Laboratory Controls

A complete blood count and urinalysis were obtained on most patients at the time of the initial visit and at the end of drug therapy. These included hematocrit, white blood cell count and differential in most cases. When- ever indicated, patients were examined roentgenographically or myelograms were obtained.

RESULTS

The therapeutic response observed in the first study of 100 patients is tabulated in Table 1. Of the 51 patients who received metaxalone, a marked or moderate improvement in symptomatology was observed in 32 patients, the improvement was slight in nine, none in five patients, and five patients did not return. Thus, a medically significant response was observed in 69.6% of the 46 metaxalone-treated patients who completed the course of therapy and returned for re-examination. A measurable therapeutic response (marked, moderate, slight) was observed in 89.1%.

Table I-Therapeutic Response to Metaxalone
and Placebo
First 100 Patients with Low-Back Pain and
Discomfort
Response
Placebo
Metaxaone
Marked
0 (00.0%)
19 (41.3%)
Moderate
8 (17.4%)
13 (28.3%)
Slight
9 (19.5%)
9 (19.5%)
None
29 (63.0%)
5 (10.9%)
Total Complete Reports
46 (100%)
46 (100%)
Unknown-Did Not Return
3
5
TOTAL Patients Treated
49
51

Of the 49 patients who received placebo, in contrast, only eight showed even a moderate improvement in symptornatology, nine were slightly improved, 9.9 were unchanged and three did not return. Thus, only 17.4% of the placebo-treated patients who completed the course of therapy showed a medically significant improvement and 63% were therapeutic failures. The objective evaluation of changes in range of motion and palpable spasm are shown in Table II. The test of significance applied to these observeId differences was the Chi square test.

Table II-Objective Measurements of Muscle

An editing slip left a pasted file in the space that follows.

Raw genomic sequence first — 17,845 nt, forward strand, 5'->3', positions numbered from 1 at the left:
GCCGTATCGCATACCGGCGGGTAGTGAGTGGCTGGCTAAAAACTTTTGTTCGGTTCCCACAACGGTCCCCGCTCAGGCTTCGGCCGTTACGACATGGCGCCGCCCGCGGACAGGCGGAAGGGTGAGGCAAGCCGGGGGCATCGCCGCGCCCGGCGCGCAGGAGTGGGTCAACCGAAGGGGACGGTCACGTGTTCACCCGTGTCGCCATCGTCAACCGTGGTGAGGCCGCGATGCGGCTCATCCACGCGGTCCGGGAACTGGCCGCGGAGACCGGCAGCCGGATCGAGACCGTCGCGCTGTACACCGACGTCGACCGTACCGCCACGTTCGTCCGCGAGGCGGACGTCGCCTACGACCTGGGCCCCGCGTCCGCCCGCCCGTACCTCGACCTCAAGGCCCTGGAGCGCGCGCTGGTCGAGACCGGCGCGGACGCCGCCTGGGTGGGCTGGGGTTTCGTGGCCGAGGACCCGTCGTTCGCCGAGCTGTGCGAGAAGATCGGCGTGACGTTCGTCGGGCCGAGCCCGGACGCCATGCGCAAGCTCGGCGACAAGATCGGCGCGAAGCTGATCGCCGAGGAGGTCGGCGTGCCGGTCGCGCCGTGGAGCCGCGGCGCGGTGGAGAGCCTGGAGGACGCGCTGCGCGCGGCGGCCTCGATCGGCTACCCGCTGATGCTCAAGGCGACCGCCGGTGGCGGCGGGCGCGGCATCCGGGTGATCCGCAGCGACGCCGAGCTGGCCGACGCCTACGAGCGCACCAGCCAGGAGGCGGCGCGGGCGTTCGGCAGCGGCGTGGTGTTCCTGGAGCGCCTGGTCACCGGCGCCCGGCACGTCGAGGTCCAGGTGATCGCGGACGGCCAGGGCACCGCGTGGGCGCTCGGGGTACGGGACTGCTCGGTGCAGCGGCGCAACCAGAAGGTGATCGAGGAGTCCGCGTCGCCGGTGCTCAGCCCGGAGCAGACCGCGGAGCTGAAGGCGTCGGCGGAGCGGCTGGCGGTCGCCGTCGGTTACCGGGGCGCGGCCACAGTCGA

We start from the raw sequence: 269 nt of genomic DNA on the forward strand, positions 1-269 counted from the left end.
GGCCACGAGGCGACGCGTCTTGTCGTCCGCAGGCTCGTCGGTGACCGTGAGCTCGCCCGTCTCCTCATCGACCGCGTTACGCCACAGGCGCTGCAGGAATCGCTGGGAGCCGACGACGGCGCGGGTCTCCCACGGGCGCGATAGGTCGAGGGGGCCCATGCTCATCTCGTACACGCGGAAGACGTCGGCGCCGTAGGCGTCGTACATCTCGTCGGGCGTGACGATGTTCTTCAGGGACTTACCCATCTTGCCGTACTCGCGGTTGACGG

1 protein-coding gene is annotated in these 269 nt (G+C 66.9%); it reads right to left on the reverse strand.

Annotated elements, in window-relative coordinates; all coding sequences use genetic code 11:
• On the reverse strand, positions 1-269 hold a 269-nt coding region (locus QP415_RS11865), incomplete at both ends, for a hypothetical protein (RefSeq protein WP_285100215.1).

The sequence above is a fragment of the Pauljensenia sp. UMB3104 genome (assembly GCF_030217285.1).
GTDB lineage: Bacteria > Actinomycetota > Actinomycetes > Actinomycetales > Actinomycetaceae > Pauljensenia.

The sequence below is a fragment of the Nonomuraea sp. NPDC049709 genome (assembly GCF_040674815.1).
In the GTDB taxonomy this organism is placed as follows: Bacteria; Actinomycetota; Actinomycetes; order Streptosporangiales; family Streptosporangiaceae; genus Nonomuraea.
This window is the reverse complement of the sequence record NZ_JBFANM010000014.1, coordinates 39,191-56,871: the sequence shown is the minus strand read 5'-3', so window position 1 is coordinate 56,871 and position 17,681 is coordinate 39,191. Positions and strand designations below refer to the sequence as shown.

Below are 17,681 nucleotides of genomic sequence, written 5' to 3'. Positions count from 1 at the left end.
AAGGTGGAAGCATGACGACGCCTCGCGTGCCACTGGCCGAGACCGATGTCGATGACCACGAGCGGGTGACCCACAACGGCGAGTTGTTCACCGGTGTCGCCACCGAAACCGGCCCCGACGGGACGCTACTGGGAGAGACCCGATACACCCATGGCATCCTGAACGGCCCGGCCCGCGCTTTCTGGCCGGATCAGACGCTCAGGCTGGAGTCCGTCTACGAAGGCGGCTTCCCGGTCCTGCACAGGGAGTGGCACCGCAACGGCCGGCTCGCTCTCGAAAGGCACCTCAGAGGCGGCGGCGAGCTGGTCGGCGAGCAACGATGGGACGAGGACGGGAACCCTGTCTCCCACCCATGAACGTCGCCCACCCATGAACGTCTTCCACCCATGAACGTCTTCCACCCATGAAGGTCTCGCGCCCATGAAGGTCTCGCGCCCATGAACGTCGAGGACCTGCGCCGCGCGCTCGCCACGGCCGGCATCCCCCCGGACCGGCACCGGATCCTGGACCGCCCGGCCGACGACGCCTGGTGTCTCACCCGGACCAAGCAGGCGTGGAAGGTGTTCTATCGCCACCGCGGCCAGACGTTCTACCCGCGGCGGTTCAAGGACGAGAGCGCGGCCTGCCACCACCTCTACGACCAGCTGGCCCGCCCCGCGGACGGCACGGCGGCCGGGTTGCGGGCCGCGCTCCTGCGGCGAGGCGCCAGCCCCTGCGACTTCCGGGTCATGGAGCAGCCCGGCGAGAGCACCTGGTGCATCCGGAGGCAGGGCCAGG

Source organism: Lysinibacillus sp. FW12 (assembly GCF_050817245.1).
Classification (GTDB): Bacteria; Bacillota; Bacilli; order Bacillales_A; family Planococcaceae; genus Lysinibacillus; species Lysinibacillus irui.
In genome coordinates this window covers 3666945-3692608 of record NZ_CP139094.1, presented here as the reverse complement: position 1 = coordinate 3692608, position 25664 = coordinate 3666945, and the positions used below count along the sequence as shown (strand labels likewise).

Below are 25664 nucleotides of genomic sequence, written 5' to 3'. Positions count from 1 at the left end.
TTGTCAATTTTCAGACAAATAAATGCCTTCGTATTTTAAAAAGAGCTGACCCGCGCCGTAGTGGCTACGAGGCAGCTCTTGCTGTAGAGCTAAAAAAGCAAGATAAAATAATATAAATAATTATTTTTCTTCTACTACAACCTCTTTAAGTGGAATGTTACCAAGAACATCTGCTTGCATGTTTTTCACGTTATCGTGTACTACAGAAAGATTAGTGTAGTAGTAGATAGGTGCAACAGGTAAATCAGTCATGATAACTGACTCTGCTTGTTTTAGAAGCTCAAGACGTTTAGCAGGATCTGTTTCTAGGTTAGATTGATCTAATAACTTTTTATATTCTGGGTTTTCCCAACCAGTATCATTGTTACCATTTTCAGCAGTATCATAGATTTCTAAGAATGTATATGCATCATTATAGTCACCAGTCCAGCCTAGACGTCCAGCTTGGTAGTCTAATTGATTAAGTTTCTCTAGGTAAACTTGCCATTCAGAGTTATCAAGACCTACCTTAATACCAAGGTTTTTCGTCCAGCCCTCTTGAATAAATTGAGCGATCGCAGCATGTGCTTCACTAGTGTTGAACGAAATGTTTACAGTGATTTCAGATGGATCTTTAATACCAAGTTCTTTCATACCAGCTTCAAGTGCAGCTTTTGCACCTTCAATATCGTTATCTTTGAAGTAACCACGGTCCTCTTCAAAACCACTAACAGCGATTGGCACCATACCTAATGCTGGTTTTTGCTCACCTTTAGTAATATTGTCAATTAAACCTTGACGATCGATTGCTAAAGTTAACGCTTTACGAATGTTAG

Relaxant Effect
First 100 Patients with Low-Back Pain and
Discomfort
Measurement Placebo Metaxalone
95% Confidence Limit
Lower
Upper
Range of Motion        
    Patients
Improved
  18 (39.1%)   41 (89.1%) 76.4                             96.4
    Patients
Not Improved
  28 (60.9%)   5 (10.9%)    
         Total   46   46    
Palpable Spasm        
    Patients
Improved
  13 (28.3%)   41 (89.1%) 76.4                             95.8
     Patients
Not Improved
  33 (71.7%)   5 (10.9%)    
        
 Total
  46   46    

Observed differences in response were significant at p <0.01 by the Chi Square Test. All observed differences were statistically significant at the 0.01 level. The therapeutic responses observed in the second 100 patients are summarized in Tables III and IV. In many respects the over-all results of the 2 studies were remarkably comparable. This correlation was greater among patients who received the active medication than among those who received the placebo. The close correlation between the studies indicates that the results observed were reliable measurements of the clinical effects of metaxalone.

Table III-Therapeutic Response to Metaxalone
and Placebo
Second 100 Patients with Low-Back Pain and
Discomfort
Response
Placebo
Metaxaone
Marked
5 (11.6%)
26 (57.8%)
Moderate
7 (16.3%)
8 (17.8%)
Slight
11 (25.6%)
4 (8.9%)
None
20 (46.5%)
7 (15.5%)
Total Complete Reports
43 (100%)
45 (100%)
Unknown-Did Not Return
7
5
TOTAL Patients Treated
50
50

 

Table VI-Objective Measurements of Muscle
Relaxant Effect
Second 100 Patients with Low-Back Pain and
Discomfort
Measurement Placebo Metaxalone
95% Confidence Limit
Lower
Upper
Range of Motion        
    Patients
Improved
  20 (46.5%)   39 (89.7%) 73.2                             95.0